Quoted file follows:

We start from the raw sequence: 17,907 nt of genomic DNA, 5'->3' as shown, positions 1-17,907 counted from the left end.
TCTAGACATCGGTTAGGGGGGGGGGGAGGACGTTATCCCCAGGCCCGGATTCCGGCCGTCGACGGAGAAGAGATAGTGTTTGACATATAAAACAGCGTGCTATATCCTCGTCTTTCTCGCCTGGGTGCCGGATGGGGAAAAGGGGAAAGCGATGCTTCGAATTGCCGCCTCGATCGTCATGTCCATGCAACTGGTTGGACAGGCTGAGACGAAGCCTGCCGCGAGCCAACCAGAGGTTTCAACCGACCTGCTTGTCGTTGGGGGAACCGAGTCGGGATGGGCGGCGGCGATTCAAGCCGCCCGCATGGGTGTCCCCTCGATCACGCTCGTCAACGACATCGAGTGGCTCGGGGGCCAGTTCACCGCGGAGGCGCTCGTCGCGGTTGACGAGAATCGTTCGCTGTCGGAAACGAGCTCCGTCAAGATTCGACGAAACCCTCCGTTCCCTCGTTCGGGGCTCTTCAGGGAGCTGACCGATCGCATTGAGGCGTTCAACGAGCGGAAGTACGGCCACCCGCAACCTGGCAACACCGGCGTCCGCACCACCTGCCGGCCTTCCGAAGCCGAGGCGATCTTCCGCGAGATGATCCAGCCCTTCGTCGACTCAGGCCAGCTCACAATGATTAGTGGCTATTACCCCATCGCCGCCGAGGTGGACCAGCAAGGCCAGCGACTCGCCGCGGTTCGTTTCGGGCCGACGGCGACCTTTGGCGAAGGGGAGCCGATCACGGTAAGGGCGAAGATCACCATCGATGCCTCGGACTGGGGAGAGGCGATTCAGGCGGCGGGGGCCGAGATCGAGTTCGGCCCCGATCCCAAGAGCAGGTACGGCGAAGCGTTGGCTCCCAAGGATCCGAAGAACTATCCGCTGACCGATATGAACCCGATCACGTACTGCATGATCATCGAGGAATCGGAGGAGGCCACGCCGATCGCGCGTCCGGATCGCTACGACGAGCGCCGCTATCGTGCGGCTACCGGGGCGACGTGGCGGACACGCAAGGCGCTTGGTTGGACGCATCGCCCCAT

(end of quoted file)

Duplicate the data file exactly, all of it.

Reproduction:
We start from the raw sequence: 17,907 nt of genomic DNA, 5'->3' as shown, positions 1-17,907 counted from the left end.
TCTAGACATCGGTTAGGGGGGGGGGGAGGACGTTATCCCCAGGCCCGGATTCCGGCCGTCGACGGAGAAGAGATAGTGTTTGACATATAAAACAGCGTGCTATATCCTCGTCTTTCTCGCCTGGGTGCCGGATGGGGAAAAGGGGAAAGCGATGCTTCGAATTGCCGCCTCGATCGTCATGTCCATGCAACTGGTTGGACAGGCTGAGACGAAGCCTGCCGCGAGCCAACCAGAGGTTTCAACCGACCTGCTTGTCGTTGGGGGAACCGAGTCGGGATGGGCGGCGGCGATTCAAGCCGCCCGCATGGGTGTCCCCTCGATCACGCTCGTCAACGACATCGAGTGGCTCGGGGGCCAGTTCACCGCGGAGGCGCTCGTCGCGGTTGACGAGAATCGTTCGCTGTCGGAAACGAGCTCCGTCAAGATTCGACGAAACCCTCCGTTCCCTCGTTCGGGGCTCTTCAGGGAGCTGACCGATCGCATTGAGGCGTTCAACGAGCGGAAGTACGGCCACCCGCAACCTGGCAACACCGGCGTCCGCACCACCTGCCGGCCTTCCGAAGCCGAGGCGATCTTCCGCGAGATGATCCAGCCCTTCGTCGACTCAGGCCAGCTCACAATGATTAGTGGCTATTACCCCATCGCCGCCGAGGTGGACCAGCAAGGCCAGCGACTCGCCGCGGTTCGTTTCGGGCCGACGGCGACCTTTGGCGAAGGGGAGCCGATCACGGTAAGGGCGAAGATCACCATCGATGCCTCGGACTGGGGAGAGGCGATTCAGGCGGCGGGGGCCGAGATCGAGTTCGGCCCCGATCCCAAGAGCAGGTACGGCGAAGCGTTGGCTCCCAAGGATCCGAAGAACTATCCGCTGACCGATATGAACCCGATCACGTACTGCATGATCATCGAGGAATCGGAGGAGGCCACGCCGATCGCGCGTCCGGATCGCTACGACGAGCGCCGCTATCGTGCGGCTACCGGGGCGACGTGGCGGACACGCAAGGCGCTTGGTTGGACGCATCGCCCCAT